They provide services like finance and metal delivery, for instance. Gold bullion banks may thus advance the metal for an Indian company if they are producing a product, say, in Turkey or Switzerland.
Spot trading, forwards, options, vaulting, and other sorts of trading services are also offered by the bullion banks.

Deciding on A Gold Price:

Supply and demand affect the price of gold. There are several gold markets, not just one. The crucial ones are as follows:
There are OTC markets in other cities as well, including New York, Dubai, and even Turkey, but London is the main OTC market where the "spot" or cash price of gold is set. A large portion of gold trading takes place on gold trading desks all around the globe in the over-the-counter market. 

Why are these desks used? 

They make trading easier. On behalf of their customers (miners, central banks, ETFs, jewellery and industrial manufacturers, etc.), they trade gold, but they also sometimes do it for their own accounts. Additionally, some customers desire to lease or borrow the actual metal.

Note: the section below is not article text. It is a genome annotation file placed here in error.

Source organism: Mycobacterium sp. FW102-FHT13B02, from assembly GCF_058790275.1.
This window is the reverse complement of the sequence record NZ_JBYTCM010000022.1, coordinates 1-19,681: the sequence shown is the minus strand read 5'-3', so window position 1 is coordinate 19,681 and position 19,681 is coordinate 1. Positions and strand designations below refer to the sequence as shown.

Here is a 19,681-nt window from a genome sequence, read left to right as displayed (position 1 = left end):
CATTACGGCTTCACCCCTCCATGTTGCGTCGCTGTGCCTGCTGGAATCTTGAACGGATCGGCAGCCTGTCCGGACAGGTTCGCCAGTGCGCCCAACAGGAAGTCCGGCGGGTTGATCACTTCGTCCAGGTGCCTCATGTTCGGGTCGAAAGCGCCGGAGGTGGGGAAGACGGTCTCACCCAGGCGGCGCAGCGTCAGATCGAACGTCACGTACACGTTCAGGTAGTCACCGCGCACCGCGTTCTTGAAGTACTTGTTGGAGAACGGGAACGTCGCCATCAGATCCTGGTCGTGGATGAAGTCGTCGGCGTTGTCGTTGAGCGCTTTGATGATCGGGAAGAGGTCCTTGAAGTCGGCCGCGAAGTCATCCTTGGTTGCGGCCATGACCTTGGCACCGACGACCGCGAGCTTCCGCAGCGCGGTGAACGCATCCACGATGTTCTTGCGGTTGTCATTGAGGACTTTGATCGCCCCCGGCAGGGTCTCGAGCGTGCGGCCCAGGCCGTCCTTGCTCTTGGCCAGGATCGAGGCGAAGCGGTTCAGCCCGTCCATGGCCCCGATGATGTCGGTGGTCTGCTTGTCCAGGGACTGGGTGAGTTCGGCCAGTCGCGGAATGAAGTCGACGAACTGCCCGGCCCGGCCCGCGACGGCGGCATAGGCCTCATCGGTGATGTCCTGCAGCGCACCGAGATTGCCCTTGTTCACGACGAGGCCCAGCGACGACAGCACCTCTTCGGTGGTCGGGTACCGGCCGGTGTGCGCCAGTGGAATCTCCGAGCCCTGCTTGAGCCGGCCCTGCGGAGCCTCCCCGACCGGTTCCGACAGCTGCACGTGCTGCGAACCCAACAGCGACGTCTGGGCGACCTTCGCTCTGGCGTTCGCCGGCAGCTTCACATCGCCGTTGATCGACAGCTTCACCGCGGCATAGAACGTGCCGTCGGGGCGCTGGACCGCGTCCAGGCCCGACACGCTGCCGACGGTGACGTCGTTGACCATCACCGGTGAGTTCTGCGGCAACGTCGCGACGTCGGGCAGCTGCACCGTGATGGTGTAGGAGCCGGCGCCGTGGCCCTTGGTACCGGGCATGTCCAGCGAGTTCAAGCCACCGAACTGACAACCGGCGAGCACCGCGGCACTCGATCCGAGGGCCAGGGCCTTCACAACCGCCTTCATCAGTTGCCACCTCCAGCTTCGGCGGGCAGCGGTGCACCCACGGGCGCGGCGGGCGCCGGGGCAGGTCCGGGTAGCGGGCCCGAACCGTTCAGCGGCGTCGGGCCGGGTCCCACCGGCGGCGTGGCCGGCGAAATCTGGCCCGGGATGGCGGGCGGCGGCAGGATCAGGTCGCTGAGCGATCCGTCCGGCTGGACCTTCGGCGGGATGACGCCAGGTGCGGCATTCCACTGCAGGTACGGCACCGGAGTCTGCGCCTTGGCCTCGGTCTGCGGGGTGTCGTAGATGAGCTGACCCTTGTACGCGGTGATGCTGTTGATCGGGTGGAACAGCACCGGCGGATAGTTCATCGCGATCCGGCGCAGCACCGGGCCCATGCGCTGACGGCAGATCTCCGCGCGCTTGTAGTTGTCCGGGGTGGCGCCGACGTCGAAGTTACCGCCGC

The London fix,

which serves as the major benchmark price for gold, and the gold futures market, the biggest of which is in the United States. The fixing's main goal is to provide a marketable benchmark price.

The London fix's mechanism:

Every day, there are two "fixings": a morning fix at 10:30 and a PM fix at 3 o'clock. The five members of the fixing are HSBC, Deutsche Bank, Barclay's, Societe Generale, and ScotiaMocatta, and the fixing is really a corporation named the London Gold Fixing Limited. 
Each fixing member has a connection to other dealers, and there is a chairman. Like a pyramid structure, the chairman sets the price, the five members communicate it to their customers, who then communicate it to other parties who may be interested.
So a client can say, for instance, "I'd like to purchase 10 bars at this price, but I won't buy 10 bars at this price; or I'd want to sell 10 bars or 20 bars at this price." Therefore, every consumer farther down the pyramid has the chance to complete a transaction at every stage of the price-fixing process, up until the chairman announces the price to be set.